Training Weekend, Staveley 17km race

Lakeland Trails, Staveley 17km Trail Race. It may be along way from an ultra but it’s a great course, and provided the perfect opportunity to put our racing shoes on . . .

The day before our Lakes trip I sprained my ankle whilst scrambling over rocks. I’ve done it before and managed to run it off, but this time it just didn’t feel right at all. On the drive north I stopped to buy a compression support and spent the rest of the journey in 4th gear; using the clutch was proving difficult. I remembered reading about Scott Jurek winning the Hardrock 100 in record time with an ankle to rival the Elephant Man’s, so I told myself it would be fine and ignored the physio’s advice.

Now in its 13th year, the Staveley 17k race is well established with a strong following; as a part of the Lakeland trail series it attracts some serious competitors. During the race build-up the commentator joked that the shorter your shorts, the faster you are. I did a quick survey of the kit on view, and found that both Tim’s shorts and mine seemed significantly longer than average. It didn’t bode well.

The first section of the race takes you up through Staveley, over the river Kent and out onto the fells towards Kentmere village. It’s a slow ascent up tarmac roads and I must have been overtaken by at least 30 runners (including Tim) within the first 3km. It always takes me awhile to get going and I find 10 miles a tricky distance to race; too long to go ‘all out’, but too short to find a steady pace. Tim, on the other-hand, was seemingly on good form, chasing down the leading pack and showing no signs of flagging.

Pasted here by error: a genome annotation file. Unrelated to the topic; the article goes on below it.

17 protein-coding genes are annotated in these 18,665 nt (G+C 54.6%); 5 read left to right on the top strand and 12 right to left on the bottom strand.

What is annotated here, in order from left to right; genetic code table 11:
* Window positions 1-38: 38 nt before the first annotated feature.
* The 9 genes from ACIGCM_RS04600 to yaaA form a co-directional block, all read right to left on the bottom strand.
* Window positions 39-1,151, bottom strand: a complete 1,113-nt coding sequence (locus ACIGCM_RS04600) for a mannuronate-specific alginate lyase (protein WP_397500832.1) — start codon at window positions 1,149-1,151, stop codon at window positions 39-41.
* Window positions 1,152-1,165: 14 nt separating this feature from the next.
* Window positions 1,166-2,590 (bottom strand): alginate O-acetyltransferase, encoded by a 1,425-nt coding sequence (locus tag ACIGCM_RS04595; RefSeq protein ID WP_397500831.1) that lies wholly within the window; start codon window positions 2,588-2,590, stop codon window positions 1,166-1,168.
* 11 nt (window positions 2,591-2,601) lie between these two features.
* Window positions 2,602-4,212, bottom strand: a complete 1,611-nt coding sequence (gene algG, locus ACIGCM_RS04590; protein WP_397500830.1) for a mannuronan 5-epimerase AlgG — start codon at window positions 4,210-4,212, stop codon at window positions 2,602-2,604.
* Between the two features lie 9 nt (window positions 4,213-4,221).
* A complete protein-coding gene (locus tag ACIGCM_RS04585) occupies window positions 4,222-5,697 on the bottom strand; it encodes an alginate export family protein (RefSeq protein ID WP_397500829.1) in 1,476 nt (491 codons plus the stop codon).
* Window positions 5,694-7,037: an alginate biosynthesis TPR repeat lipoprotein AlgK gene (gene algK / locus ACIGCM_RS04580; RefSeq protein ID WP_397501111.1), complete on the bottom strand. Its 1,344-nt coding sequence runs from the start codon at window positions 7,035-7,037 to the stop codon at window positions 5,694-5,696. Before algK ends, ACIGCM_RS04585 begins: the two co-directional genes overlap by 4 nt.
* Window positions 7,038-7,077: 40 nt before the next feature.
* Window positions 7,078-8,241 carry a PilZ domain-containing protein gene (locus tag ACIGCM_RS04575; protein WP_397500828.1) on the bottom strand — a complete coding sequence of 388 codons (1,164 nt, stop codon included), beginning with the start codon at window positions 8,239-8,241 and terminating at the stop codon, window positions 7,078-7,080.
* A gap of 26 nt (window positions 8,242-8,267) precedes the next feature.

After leaving the tarmac behind I started to gain momentum, partly, I suppose, because my ankle stopped protesting at the constant pounding from the road. It wasn’t long before I was closing in on Tim, who I later learned had taken a tumble on one of the rockier descents and gone over on his ankle. I didn’t know this at the time, so instead of being compassionate I was spurred on by my apparent turn of pace.

Tim sat for 5 minutes and considered his first DNF (did not finish) before remembering the race t-shirt he’d receive if he made it around the remaining 7km. Never one to turn down free kit, he dragged himself to his feet and pushed on. It was at around this point that I remembered the bet we’d had: winner buys the beers (the course conveniently ends at Hawkshead Brewery). Still ignorant of Tim’s injury, I imagined he had taken the bet very seriously and was easing off to avoid a mammoth post-race spend.

After a long, beautiful section of undulating, well-worn grass trails came the summit of Reston Scar, notoriously known as the ’sting in the tail’. It’s a relatively short climb but on tired legs it felt punishing. Once over the top, though, you’re hit with the consolation of amazing panoramic views followed by a freewheeling descent all the way down to the river bank, which leads you back to the finish at the village recreation ground.

I came in 22nd, shortly followed by Tim in 35th. Considering the 190 contenders and a significant shortage of working ankles, I felt we’d earned the beers that followed. Tim saw a first aider at the finish line and she suggested that alcohol might help accelerate the effects of the prescribed medication. Doctor’s orders, then! We never argue with the experts.

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